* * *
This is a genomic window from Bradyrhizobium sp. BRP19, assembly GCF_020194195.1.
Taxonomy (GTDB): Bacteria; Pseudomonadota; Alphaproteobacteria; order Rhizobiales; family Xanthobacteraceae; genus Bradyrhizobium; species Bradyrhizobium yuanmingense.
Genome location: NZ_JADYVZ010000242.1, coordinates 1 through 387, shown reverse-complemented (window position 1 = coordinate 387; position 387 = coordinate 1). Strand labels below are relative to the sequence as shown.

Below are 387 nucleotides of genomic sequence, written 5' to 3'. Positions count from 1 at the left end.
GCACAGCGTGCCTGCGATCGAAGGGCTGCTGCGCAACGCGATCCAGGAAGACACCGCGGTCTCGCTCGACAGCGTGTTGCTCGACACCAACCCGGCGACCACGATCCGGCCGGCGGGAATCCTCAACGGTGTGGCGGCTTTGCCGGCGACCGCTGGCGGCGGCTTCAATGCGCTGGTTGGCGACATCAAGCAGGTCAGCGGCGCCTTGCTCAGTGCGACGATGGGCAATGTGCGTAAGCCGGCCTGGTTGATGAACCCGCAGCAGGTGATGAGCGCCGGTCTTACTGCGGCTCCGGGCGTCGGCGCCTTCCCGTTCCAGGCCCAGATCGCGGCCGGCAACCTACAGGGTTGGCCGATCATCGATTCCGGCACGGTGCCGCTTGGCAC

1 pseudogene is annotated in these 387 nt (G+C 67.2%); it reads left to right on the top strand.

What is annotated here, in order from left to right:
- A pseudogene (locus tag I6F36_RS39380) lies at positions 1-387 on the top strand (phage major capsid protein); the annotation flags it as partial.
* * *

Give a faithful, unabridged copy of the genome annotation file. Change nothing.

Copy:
This is a genomic window from Bradyrhizobium sp. BRP19, assembly GCF_020194195.1.
Taxonomy (GTDB): Bacteria; Pseudomonadota; Alphaproteobacteria; order Rhizobiales; family Xanthobacteraceae; genus Bradyrhizobium; species Bradyrhizobium yuanmingense.
Genome location: NZ_JADYVZ010000242.1, coordinates 1 through 387, shown reverse-complemented (window position 1 = coordinate 387; position 387 = coordinate 1). Strand labels below are relative to the sequence as shown.

Below are 387 nucleotides of genomic sequence, written 5' to 3'. Positions count from 1 at the left end.
GCACAGCGTGCCTGCGATCGAAGGGCTGCTGCGCAACGCGATCCAGGAAGACACCGCGGTCTCGCTCGACAGCGTGTTGCTCGACACCAACCCGGCGACCACGATCCGGCCGGCGGGAATCCTCAACGGTGTGGCGGCTTTGCCGGCGACCGCTGGCGGCGGCTTCAATGCGCTGGTTGGCGACATCAAGCAGGTCAGCGGCGCCTTGCTCAGTGCGACGATGGGCAATGTGCGTAAGCCGGCCTGGTTGATGAACCCGCAGCAGGTGATGAGCGCCGGTCTTACTGCGGCTCCGGGCGTCGGCGCCTTCCCGTTCCAGGCCCAGATCGCGGCCGGCAACCTACAGGGTTGGCCGATCATCGATTCCGGCACGGTGCCGCTTGGCAC

1 pseudogene is annotated in these 387 nt (G+C 67.2%); it reads left to right on the top strand.

What is annotated here, in order from left to right:
- A pseudogene (locus tag I6F36_RS39380) lies at positions 1-387 on the top strand (phage major capsid protein); the annotation flags it as partial.